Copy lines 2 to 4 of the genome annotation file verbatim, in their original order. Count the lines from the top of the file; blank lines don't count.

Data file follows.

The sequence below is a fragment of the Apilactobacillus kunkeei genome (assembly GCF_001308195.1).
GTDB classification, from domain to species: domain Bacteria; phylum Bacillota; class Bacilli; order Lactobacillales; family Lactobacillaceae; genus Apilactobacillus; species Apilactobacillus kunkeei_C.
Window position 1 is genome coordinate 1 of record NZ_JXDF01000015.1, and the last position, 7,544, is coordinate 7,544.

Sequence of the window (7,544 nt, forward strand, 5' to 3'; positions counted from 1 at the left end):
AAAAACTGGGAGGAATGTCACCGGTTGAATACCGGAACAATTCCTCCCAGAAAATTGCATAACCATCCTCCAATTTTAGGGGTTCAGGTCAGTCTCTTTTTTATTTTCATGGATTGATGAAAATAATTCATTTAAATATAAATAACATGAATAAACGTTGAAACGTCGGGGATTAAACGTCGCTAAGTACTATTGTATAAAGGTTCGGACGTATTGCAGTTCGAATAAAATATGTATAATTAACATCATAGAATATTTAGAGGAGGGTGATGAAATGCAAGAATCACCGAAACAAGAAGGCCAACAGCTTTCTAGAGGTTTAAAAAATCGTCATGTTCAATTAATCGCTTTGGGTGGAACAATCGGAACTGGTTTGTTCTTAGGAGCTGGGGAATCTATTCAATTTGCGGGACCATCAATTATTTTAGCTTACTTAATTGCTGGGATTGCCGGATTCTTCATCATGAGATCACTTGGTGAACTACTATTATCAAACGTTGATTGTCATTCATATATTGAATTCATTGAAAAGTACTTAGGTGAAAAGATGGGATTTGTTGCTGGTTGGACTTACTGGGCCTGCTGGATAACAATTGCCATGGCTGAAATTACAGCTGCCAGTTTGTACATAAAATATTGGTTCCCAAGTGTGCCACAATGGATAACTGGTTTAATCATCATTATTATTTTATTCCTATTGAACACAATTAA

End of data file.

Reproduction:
GTDB classification, from domain to species: domain Bacteria; phylum Bacillota; class Bacilli; order Lactobacillales; family Lactobacillaceae; genus Apilactobacillus; species Apilactobacillus kunkeei_C.
Window position 1 is genome coordinate 1 of record NZ_JXDF01000015.1, and the last position, 7,544, is coordinate 7,544.

Sequence of the window (7,544 nt, forward strand, 5' to 3'; positions counted from 1 at the left end):